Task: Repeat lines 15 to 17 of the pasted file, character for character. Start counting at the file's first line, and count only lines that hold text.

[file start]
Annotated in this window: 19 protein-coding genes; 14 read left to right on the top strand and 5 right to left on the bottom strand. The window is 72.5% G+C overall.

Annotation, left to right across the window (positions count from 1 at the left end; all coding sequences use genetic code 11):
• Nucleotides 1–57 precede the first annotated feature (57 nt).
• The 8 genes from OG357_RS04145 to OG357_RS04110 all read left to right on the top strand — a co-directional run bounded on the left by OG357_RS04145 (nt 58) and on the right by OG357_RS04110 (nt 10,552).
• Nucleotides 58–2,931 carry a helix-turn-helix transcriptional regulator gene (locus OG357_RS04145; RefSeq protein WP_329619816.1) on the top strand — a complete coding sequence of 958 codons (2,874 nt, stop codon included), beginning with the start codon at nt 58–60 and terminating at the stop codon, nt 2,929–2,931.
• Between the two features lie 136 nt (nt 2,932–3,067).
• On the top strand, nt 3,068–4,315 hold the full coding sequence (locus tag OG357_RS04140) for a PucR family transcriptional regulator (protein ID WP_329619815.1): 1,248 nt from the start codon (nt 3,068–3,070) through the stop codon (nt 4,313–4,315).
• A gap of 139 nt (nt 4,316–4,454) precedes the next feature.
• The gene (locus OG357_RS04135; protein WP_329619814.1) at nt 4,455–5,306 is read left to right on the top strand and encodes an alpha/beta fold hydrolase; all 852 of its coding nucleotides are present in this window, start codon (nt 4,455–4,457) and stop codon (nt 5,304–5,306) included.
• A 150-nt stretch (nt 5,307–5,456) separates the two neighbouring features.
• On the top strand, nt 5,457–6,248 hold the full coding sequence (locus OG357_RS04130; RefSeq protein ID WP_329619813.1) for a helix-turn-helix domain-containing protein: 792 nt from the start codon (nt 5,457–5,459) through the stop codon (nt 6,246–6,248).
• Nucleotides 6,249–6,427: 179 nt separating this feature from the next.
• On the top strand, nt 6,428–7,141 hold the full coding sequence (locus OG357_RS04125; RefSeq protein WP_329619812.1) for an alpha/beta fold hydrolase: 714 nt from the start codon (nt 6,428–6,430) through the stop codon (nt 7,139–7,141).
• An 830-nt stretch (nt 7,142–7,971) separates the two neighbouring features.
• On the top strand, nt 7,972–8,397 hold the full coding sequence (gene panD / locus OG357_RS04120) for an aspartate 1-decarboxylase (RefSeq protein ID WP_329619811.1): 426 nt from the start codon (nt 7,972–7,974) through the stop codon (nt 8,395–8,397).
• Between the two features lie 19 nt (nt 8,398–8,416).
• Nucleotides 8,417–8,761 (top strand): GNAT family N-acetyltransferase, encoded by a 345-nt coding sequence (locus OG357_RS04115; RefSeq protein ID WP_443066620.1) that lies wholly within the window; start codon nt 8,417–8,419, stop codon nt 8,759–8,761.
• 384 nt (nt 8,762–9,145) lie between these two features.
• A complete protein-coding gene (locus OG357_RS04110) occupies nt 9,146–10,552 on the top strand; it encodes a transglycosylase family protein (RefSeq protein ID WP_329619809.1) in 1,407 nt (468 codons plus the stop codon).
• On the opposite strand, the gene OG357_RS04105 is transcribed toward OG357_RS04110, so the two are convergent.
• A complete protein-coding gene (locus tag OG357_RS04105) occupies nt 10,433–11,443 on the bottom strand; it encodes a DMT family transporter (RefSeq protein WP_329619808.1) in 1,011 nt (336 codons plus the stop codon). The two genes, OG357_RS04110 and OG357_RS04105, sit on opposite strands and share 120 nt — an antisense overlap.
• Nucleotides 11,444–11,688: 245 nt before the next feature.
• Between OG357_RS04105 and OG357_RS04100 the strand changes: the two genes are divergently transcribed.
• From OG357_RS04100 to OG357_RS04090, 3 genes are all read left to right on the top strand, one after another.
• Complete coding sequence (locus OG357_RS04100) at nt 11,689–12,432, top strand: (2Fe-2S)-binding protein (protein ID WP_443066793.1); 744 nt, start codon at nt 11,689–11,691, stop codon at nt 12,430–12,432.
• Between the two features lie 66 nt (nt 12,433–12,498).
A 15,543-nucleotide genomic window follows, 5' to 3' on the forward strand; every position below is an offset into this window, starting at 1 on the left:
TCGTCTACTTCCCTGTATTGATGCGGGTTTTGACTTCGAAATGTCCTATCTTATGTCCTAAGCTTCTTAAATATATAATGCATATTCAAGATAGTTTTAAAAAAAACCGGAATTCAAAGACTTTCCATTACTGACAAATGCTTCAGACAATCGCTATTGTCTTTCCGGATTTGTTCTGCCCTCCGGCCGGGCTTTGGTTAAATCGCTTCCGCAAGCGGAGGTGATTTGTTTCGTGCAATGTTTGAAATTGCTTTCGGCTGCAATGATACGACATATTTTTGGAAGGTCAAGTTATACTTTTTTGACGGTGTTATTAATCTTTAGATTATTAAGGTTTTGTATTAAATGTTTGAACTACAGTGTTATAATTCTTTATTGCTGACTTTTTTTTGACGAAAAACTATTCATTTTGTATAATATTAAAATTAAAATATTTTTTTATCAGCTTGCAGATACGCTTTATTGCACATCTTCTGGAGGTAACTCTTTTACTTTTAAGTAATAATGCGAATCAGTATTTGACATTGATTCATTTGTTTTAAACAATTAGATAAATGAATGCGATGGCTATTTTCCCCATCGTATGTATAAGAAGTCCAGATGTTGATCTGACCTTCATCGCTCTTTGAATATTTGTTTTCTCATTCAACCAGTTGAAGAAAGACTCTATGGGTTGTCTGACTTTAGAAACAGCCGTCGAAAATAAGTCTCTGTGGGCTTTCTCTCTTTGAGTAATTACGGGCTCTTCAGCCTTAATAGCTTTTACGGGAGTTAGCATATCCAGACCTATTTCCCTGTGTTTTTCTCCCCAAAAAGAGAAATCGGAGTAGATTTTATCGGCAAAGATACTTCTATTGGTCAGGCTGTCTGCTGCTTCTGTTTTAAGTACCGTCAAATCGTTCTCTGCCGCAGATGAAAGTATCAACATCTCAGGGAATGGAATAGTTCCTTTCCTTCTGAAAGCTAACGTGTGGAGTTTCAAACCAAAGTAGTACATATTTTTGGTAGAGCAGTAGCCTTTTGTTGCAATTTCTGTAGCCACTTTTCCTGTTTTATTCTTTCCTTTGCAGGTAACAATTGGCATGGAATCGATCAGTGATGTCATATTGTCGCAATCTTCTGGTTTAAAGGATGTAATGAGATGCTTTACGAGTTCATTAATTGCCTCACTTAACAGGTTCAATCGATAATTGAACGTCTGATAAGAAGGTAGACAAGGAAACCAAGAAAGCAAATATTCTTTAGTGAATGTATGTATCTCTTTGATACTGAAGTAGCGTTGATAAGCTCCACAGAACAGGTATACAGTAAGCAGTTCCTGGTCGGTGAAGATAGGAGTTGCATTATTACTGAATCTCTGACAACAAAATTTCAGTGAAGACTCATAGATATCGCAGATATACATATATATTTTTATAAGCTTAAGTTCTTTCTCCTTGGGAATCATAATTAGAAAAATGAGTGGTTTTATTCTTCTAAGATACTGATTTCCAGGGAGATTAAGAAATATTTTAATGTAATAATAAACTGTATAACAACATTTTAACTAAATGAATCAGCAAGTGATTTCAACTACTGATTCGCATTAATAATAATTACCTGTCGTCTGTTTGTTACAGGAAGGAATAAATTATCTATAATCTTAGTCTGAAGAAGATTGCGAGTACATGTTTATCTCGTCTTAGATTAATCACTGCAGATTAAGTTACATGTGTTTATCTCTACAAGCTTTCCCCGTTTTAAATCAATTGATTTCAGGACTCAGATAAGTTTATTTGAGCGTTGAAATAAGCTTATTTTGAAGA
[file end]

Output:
• On the top strand, nt 7,972–8,397 hold the full coding sequence (gene panD / locus OG357_RS04120) for an aspartate 1-decarboxylase (RefSeq protein ID WP_329619811.1): 426 nt from the start codon (nt 7,972–7,974) through the stop codon (nt 8,395–8,397).
• Between the two features lie 19 nt (nt 8,398–8,416).
• Nucleotides 8,417–8,761 (top strand): GNAT family N-acetyltransferase, encoded by a 345-nt coding sequence (locus OG357_RS04115; RefSeq protein ID WP_443066620.1) that lies wholly within the window; start codon nt 8,417–8,419, stop codon nt 8,759–8,761.